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    @Harper-ReinstateUkraine More than just a throwback to telephone design. It meant that with older Ethernet that only needed 4 pins, the middle pair was unused so you could have things patched such that you could have a phone line and Ethernet connected and if you plugged in a phone it would work and if you plugged in an Ethernet patch cable to a computer/printer/etc. it would also work. Commented Jun 1, 2022 at 21:06

TL;DR Don't make your own cables

Crimping your own connectors on Ethernet cables is possible. But most of the time, for most people, it just isn't practical.

For short connections, use factory-made cables. That works great for up to 25', and for temporary connections even longer - e.g., 50' and 100' cables are readily available.

For long connections, wire up the jacks yourself, not the plugs. For a permanent setup, that means installing a wall jack (or surface mount jack, depends on the type of wall) on each end of a cable that you run, ideally, through the walls/ceiling/etc. If you don't have access to run cables through the walls (in the US, generally easier for commercial than for residential because most homes don't have drop ceilings), staple the cable along the baseboard, up around doors, etc.

The tool to properly attach cables to jacks, a punch tool is much easier for a novice to use than a crimper to attach plugs:

Trendnet punch tool

I hardly ever find problems with jacks after the initial installation. But handmade cables routinely fall apart, and even the factory-made cables can get messed up relatively easily.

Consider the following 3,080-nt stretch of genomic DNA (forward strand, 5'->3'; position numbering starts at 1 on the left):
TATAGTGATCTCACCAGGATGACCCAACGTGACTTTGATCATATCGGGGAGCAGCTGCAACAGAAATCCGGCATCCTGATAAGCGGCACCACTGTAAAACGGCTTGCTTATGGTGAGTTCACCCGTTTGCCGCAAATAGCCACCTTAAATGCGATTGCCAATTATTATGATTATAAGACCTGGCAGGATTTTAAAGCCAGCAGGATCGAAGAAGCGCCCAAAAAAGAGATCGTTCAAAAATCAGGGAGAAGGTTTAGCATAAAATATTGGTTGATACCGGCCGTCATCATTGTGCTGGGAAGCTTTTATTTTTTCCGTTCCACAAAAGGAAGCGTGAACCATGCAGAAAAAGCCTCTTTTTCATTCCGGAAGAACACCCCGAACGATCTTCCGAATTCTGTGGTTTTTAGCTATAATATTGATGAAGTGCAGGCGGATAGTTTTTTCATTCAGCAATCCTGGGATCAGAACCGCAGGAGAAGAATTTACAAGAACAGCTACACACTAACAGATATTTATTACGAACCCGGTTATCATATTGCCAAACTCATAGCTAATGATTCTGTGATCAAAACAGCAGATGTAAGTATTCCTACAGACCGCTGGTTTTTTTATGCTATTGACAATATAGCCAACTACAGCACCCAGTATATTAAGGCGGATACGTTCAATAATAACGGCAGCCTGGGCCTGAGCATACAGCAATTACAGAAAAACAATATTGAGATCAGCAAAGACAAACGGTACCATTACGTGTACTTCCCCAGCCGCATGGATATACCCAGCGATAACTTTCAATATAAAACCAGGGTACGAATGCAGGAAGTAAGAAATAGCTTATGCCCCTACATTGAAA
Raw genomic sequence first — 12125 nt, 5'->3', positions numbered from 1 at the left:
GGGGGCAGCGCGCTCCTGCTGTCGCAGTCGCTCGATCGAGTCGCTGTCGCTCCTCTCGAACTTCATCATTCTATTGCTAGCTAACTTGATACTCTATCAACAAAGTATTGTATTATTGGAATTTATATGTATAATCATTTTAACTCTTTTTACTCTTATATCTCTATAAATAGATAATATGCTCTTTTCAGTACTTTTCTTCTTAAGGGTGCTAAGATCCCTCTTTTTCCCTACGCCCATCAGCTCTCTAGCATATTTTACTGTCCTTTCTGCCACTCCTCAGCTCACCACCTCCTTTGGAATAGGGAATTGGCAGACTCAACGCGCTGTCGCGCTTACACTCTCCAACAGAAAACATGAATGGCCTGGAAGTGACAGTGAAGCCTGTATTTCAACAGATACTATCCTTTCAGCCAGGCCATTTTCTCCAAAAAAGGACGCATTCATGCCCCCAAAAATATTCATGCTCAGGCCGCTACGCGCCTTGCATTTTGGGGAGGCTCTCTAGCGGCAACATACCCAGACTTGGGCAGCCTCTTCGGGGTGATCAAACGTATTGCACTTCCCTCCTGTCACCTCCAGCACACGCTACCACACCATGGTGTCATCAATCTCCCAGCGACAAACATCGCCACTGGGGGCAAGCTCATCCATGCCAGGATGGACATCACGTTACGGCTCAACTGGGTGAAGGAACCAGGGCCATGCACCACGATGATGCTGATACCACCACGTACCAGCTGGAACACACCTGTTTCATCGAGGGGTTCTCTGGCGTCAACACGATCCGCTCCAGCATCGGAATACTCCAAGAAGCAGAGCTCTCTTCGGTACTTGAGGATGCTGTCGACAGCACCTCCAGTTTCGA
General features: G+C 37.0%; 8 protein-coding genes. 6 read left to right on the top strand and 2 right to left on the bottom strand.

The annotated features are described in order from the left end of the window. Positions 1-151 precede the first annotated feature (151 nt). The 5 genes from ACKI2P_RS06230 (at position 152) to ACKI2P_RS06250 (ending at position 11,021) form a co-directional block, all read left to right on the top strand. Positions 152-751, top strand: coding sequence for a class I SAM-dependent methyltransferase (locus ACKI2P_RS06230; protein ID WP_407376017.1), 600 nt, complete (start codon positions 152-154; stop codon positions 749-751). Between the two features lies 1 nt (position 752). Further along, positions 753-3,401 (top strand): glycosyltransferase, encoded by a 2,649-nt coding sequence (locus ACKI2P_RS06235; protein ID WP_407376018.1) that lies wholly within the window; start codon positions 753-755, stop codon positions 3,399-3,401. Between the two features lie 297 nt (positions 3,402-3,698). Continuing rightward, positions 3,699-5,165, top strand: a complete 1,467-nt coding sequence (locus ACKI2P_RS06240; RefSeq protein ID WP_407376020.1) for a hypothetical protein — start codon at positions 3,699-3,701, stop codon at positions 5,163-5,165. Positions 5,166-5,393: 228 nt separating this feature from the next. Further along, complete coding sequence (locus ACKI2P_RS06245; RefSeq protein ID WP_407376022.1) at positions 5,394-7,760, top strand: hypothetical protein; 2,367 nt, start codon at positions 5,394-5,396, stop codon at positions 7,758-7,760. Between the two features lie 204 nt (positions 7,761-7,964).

The problems with handmade cables include:

  • Incorrect wiring (e.g., flipped pairs) - With a jack you can almost always just pull of the cable, cut a few inches to get clean wires and redo it. But with a plug you normally have to toss the plug and try another one.
  • The little clip breaks of the plug and then the cable won't stay in the jack very well.
  • The wiring (plug or jack) needs to maintain the proper twists very close to the end, more so with each new revision (CAT 3, 5, etc.). If you don't get it just right, you end up with a lower reliable distance (i.e., not the full 100 meters = 328'). With a jack, you can redo it easily if you need to, with a plug you normally have to toss the plug and try another one.
  • The pairs were wired wrong on the jack. After I castrated the cable, and put on a new pair of connectors, the camera was detected. There is however another issue now - which I have raised in another question. The camera too has a female connector - hence I had to crimp on a male pair.
    – Everyone
    Commented Jun 3, 2022 at 9:41
  • 2
    @Everyone -- that means you put a jack on the cable then use a short patchcord to bridge the two Commented Jun 3, 2022 at 11:41
  • But the jack would be outdoors in the open. ..
    – Everyone
    Commented Jun 3, 2022 at 18:51
  • Yes, but it would be filled in by the patch cable. If you mount it vertically (i.e., 90 degrees from the way a typical wall jack is mounted) then it should not be affected by weather much. In any case, the camera itself, with its electronics, is far more vulnerable to the great outdoors than the passive wiring. Actually, depending on where you mount the camera, you might even be able to run a standard patch cable from the camera to a jack inside the building, and then run standard jack-bulk cable-jack to the network switch. Commented Jun 3, 2022 at 19:00